The Commission emphasises that the opening of investigations is an investigative act, that OLAF is fully independent in those acts, and that the Commission is required to respect the independence of OLAF in its investigative functions. The decisions that the European Union and national authorities may adopt in the follow-up to OLAF investigations are subject to judicial review. It should, furthermore, be noted that it is not the role of the Supervisory Committee to pass judgment on the legality of individual investigative acts, as recognised by the Supervisory Committee itself.
My third point concerns the Commission’s perception of the working arrangements and working relations between OLAF and the Supervisory Committee, and its intention to facilitate those relations and to make OLAF more efficient. The Commission is aware that OLAF and the Supervisory Committee are working very hard to improve their relations. In particular, OLAF and the Supervisory Committee are currently reviewing their working arrangements in order to align them better to the needs of the Supervisory Committee.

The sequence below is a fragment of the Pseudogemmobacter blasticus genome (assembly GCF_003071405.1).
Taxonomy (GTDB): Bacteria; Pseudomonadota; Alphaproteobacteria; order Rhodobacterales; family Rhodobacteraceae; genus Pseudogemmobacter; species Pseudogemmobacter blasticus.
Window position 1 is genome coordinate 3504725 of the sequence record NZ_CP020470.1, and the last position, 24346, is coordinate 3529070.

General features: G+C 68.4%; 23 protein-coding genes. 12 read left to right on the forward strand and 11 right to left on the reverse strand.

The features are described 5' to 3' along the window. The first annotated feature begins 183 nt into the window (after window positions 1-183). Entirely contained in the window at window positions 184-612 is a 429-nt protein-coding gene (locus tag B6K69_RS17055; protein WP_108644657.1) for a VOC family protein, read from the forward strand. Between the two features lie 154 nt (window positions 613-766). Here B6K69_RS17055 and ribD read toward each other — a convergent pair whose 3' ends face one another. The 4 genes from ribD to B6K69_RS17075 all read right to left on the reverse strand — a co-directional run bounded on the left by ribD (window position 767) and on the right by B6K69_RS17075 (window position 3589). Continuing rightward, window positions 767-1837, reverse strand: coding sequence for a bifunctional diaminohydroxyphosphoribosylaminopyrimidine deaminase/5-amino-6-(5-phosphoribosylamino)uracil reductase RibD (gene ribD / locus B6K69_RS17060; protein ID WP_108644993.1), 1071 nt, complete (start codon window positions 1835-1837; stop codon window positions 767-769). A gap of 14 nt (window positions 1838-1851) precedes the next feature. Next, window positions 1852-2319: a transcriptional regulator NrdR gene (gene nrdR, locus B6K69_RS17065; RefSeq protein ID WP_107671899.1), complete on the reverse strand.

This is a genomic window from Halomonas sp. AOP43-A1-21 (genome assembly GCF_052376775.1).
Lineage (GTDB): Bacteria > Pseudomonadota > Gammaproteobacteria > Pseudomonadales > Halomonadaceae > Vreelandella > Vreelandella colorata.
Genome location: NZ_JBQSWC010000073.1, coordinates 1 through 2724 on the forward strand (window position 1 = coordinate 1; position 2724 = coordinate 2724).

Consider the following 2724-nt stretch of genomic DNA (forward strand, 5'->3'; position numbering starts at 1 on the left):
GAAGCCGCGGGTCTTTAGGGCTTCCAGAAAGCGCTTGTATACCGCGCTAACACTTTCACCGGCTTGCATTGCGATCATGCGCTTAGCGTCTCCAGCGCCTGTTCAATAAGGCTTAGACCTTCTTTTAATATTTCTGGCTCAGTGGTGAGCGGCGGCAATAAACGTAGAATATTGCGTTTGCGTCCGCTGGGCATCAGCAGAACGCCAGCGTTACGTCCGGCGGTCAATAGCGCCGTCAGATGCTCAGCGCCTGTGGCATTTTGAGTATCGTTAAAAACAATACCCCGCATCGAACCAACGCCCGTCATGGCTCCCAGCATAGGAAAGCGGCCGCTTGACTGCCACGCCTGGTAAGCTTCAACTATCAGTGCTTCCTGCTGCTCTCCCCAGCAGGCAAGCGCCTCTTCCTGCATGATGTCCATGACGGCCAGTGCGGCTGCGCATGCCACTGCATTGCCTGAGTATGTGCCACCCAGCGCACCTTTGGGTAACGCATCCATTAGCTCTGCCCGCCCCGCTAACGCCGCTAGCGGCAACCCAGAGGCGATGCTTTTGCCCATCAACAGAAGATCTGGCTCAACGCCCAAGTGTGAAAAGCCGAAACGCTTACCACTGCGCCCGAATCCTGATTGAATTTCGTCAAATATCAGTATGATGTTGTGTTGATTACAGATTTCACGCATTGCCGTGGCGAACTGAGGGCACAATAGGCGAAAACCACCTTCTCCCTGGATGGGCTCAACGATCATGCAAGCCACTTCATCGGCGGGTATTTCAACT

The Commission, and in particular Vice-President Georgieva, has regularly raised with both sides issues linked to the relations between OLAF and the Supervisory Committee. The Commission’s aim is, of course, to facilitate and foster good cooperation and constructive dialogue. It should be noted, however, that OLAF and the Supervisory Committee are two independent bodies which are already in dialogue and work together with the same aim. The Commission can offer its advice and support, but it is the responsibility of OLAF and its Supervisory Committee to develop sound and constructive cooperation.